Multi-dimensional testing aims to bridge knowledge gaps, improve operational availability and safety of nuclear plant
Jacobs is embarking on a programme of advanced structural integrity testing that will give a better understanding of the fatigue behaviour of real plant components in light water power reactors.
In the past ten years, a large amount of fatigue testing has taken place across the globe to define the effects of applied stress or strain and environmental conditions on the fatigue life of steels.
Historically, the majority of these data were produced using simple uniaxial test specimens at high temperature in an air or in simulated light water coolant. The tests have been limited to studying loads applied along one dimension. However, the loading experienced by in service components can be three-dimensional, and several other parameters vary in a non-linear fashion simultaneously.
Therefore, standard one-dimensional laboratory testing may not adequately describe the fatigue behaviour of real plant components. This issue can lead to inappropriate levels of conservatism in fatigue assessments, and result in substantially more effort being required to demonstrate safety margins and component lifetimes. A more complete understanding of the operational loading would go a long way to more accurately defining safety margins and provide greater confidence in predictions of component life.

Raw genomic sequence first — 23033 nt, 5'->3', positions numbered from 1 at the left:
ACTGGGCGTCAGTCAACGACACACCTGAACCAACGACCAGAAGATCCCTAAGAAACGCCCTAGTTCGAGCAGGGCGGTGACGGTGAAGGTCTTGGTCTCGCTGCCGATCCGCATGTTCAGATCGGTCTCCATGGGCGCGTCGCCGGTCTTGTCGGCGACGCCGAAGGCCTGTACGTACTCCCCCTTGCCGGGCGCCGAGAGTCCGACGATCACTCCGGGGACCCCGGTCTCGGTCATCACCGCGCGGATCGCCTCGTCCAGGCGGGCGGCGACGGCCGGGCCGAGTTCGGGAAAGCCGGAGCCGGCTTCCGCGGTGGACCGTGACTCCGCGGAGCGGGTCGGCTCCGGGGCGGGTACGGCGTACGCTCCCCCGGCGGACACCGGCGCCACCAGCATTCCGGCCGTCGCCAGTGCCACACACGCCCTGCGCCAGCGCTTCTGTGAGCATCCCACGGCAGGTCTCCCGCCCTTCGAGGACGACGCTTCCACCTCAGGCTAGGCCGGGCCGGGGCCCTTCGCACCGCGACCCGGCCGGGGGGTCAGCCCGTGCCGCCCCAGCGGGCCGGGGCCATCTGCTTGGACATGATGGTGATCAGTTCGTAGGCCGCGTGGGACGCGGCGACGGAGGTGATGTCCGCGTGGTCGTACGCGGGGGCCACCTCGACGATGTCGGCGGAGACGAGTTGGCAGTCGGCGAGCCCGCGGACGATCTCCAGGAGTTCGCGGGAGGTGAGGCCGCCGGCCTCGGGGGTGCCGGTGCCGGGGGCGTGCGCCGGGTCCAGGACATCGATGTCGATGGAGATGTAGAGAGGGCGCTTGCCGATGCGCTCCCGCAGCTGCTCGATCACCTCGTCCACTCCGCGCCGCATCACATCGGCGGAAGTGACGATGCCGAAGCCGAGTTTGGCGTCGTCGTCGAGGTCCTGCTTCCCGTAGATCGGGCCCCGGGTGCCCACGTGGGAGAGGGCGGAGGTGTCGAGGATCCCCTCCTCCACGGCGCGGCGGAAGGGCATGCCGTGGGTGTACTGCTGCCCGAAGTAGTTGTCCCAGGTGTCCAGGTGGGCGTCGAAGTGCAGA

Jacobs is bridging the gap between ideal laboratory experiments and real-world operation by developing a full-spectrum research and development capability that can more closely simulate and measure the effect of plant operation.
The materials testing facility at Jacobs has already developed the capability to study materials performance under complex loading, thermal-cycling, thermal-shocking, and extreme environments such as liquid lead and pressurised high-temperature water.
Recently, Jacobs augmented its complex loading and environmental testing capability by developing a novel specimen geometry capable of reproducing some examples of two-dimensional loading. These capabilities are paired with strong digital modelling and engineering design experience that enable the production of data with exceptional utility and validity.
Combining these capabilities with forty years of experience, Jacobs has produced world leading data for its clients that has been used to develop some of the most substantial advances in modern fatigue assessments.
Jacobs is broadening and strengthening these capabilities by developing a first of a kind facility that will combine a tension-torsion load frame and a bespoke pressurised high temperature water system. Supported by Jacobs’ design and digital capability, this facility will be able to more closely simulate plant conditions and produce the range and fidelity of experimental data to drive the innovation of the next generation of fatigue methods and technologies.
An R&D programme is being developed that will use this new facility to investigate multi-axial loading and the effect of environment on the fatigue life of multiple materials. The research from this programme will be used to develop and underpin the use of advanced fatigue assessment methods. This research will increase nuclear safety through a greater understanding of materials performance in nuclear applications, and could increase operational availability of new build and existing nuclear reactors.
Professor John Stairmand